Kerala : never seen Blue like this before

Trying to make the most of two days around Thiruvananthapuram (which is too little time), the naiad in me naturally gravitated towards water.The Blues caught my attention. On comparing these visuals with other places I’ve been to, I began to wonder whether maybe, just maybe, a different palette of Blues was used to make Kerala ?

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My first glimpse of these blues was while flying over it –  like an appetizer giving me a sense of what is to come.The water marks an irreverently irregular boundary with the land.

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Coming from a place with not-so-clean air, one warmly welcomes the clear coastal sky of Thiruananthapuram.These windows of Napier museum, refecting the sky seem to partake in the welcome

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Kovalam, a short 15km away from the city is a popular beach frequented by locals and tourists. At the rows of beach shacks that form a twinkly arc, one can relish some of the freshest sea-food right off the fishing boats

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Looking through windows of trains, buses, and autos one begins to contrast the attempt at linearity in humankind’s constructions with the oblivious complexity of mother nature

naiadseye-kerala-train-windownaiadseye-kerala-beach-view-from-auto

Varkala beach, about an hour by train North of the city is like paradise for beach lovers – the waters are clear (and ALOT of fun to jump around in), the sands are clean, and the views awe inspiring. A couple of meters away from where the waves crash against the sand, lies a steep-ish cliff running along the shore – a sight not too common along this coast. It’s almost like a 2-in-1 package. A path run’s along the cliffs edge with shacks on the other side that have a a hippy-touristy feel to them

naiadseye-kerala-varkala-viewnaiadseye-kerala-varkala-lifeguardsnaiadseye-kerala-varkala-ciff

The railway stations that cater to the little towns and villages in this area maybe old and crumbling in parts, but they are also very clean and quaint.The sand coloured platform at Varkala seems to mimic the beach – it may even have been the same sand that was mixed in the concrete !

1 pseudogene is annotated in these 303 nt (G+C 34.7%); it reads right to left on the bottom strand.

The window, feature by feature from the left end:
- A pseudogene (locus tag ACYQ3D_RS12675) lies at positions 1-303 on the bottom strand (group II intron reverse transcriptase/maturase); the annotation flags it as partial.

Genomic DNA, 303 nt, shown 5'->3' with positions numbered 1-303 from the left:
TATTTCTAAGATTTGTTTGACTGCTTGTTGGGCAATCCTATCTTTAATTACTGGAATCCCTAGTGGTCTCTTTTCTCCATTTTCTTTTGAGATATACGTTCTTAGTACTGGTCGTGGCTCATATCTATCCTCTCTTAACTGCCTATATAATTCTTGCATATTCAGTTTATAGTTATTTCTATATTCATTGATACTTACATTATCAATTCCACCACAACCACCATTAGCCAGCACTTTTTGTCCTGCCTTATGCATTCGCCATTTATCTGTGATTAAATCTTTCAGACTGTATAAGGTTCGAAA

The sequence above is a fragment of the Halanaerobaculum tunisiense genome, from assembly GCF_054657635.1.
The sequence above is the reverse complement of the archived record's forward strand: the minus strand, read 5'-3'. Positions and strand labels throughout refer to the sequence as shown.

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Moving further North along the coast, one would reach Kollam, an old sea port, that was an important trading town in ancient times. The Ashtamudi lake and its tresses are nestled in this area. Traveling through the town, it is hard to miss the backwaters sometimes just around the corner peaking behind houses and sometimes right in your face – on either side of the bridge you are crossing

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For some of the locals, traveling by boat from one part of the backwaters to another is sometime more convenient than long and winding roads. The State Water Transport Department runs a boat service at low rates. It’s like a bus service – with stops, a conductor, fixed routes and timings, etc. This seems like a part of daily life for those living close to the backwaters – whether it be buying fish, going to church, or meeting friends. I’d suggest one witness this, rather than just tourist boats plying for the heck of it

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Now about the backwaters – they  take one’s breath away. Taking it in, one thanks the Higher Power for creating such beauty, and maybe that’s why Kerala is called ‘God’s own country’. Here the blues of the water seem to peacefully melt into the blues of the sky. The Green coconut trees covering the land help the Blues sing in a symphony of nature. There’s a certain calmness associated with it all.

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The backwaters provide a unique habitat for creatures that live in and around and a unique way of life for the humans that co-exist in this beautiful lanscape

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The setting sun makes the colours dance – as if nature were playing with pastels in the sky

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I leave sun-dried and salted, like a preserved fish. But unlike this delicious fish, I hope to return to these waters :)

———-

Hope you liked this study in blue. Scroll back up fast to see the splash of blue to get what I meant

Special thanks to host and fellow photographer Rajiv G.P. whose company and photographs contributed to the above post.

Photographs were taken on a moto G and moto G 4 play.  All the above photos are unedited. Do not use photographs without prior permission from the author

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